Today’s Wine: 1997 Coteaux du Layon Chaume

100% Chenin Blanc; 13% ABV

The 1997 Coteaux du Layon Chaume is a disconcerting pale to medium brown in color, almost more reminiscent of a sherry or white Tawny Port. There is zero sediment in the bottle and the wine is almost entirely transparent. Though many people would probably dump this out on first sight, I gave it the old college try and was handsomely rewarded. The nose offers still delicate aromas of dried apricot, baked peach, orange marmalade, honey, white florals, mixed nuts, and slight earthy game while remarkably not really showing signs of oxidation. Once in the mouth, this wine showcases notes of candied orange, quince, marmalade, marzipan, licorice, caramel, toffee, and white floral liqueur. Medium- to full-bodied, this peculiar wine shows medium (+) acidity and a well-rounded finish that ends medium (+) in length.

Price: $100. At this price, I would not buy this wine again. While it was certainly a fun wine to try (I don’t have many wines from producers no longer in existence, or wines that come out brown but taste pleasant) I wouldn’t call it worth trying again. Pair this with rich, pungent cheeses or drink it alone for the odd experience.

Rockstar Value from the Loire Valley

Today’s Story: Domaine des Roches Neuves

Domaine des Roches Neuves was founded in 1992 by Thierry Germain following his move to the Loire Valley from his native Bordeaux. At 23 years old, Thierry soon met Charly Foucault from Clos Rougeard who would become an inspiration behind some of his winemaking practices. Thierry converted his domaine to biodynamic viticulture, as well as being certified organic, in an effort to let his vines guide him rather than play a heavier hand that removes truth and transparency from terroir to bottle. This practice helps Thierry’s wines showcase vibrant ripe fruits (thanks in addition to relatively early harvesting) with incredible purity while avoiding rustic vegetal notes. Also, his red wines do not typically have high tannin but rather integrated, soft tannins conducive to drinkability.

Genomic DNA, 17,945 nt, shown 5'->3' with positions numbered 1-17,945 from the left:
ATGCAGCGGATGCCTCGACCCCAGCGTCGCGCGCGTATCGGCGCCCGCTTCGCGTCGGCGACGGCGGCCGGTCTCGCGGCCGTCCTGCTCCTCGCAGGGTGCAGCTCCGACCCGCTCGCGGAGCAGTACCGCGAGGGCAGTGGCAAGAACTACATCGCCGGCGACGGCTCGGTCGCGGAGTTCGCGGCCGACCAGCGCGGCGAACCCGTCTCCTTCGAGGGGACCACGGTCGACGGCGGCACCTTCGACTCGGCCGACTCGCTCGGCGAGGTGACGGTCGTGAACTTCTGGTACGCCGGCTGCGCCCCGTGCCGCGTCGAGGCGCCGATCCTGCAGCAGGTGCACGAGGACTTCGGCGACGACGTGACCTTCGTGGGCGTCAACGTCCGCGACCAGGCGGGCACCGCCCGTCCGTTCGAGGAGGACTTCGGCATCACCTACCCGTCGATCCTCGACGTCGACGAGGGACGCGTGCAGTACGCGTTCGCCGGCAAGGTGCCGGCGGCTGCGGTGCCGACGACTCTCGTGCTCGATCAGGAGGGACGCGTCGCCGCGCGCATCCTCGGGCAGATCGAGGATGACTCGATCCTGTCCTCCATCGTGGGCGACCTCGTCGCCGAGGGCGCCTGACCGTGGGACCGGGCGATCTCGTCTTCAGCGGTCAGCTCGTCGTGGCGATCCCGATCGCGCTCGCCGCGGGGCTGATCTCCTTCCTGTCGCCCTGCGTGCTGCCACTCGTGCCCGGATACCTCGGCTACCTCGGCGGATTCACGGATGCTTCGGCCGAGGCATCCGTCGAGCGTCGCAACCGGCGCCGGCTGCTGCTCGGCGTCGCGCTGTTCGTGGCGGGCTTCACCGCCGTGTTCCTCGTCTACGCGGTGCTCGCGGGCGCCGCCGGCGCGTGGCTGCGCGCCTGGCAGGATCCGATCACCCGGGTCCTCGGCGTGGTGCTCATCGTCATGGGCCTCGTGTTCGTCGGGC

When harvesting his fruit, Thierry practices very traditional methods such as hand harvesting and hand sorting at the winery. Further, all of his wines are fermented with natural yeasts in no new oak barrels or tanks. For the wine I am reviewing today, grapes are 100% de-stemmed and fermented in conical tanks. There is a great overview of Thierry’s history and practices here, as well as an overview of his wine portfolio. The domaine’s website also contains fact sheets and an overview of the history and people here.

Today’s Wine: 2015 Les Mémoires

100% Cabernet Franc; 13% ABV

I picked this up based on a recommendation from an employee at one of my local wine stores. He believes that Thierry Germain is making some of the best wine in Saumur Champigny, and while I need to explore more offerings from the region this already seems tough to beat. The wine is a deep ruby color, though I almost want to call it purple especially near the edges of the glass. The nose showcases aromas of crunchy blackberry, steel cut oats, chocolate, cigar box, damp forest floor, violets, slight bell pepper, and mineral. Once in the mouth, we get flavors of tart blueberry, blackberry, pomegranate, loamy earth, pepper, and limestone minerality. This is medium- to full-bodied with medium (+) acidity, medium tannins, and a long finish. Give this a few more years of bottle age, though if you can’t wait it is drinking well with some air.

Price: $70. This is a rockstar wine well worth the price tag, especially compared to some of their neighbors. The traditional style does a beautiful job portraying the “place,” and this wine comes from 110+ year old vines. Pair this with beef, pork, roast chicken, duck, or lamb.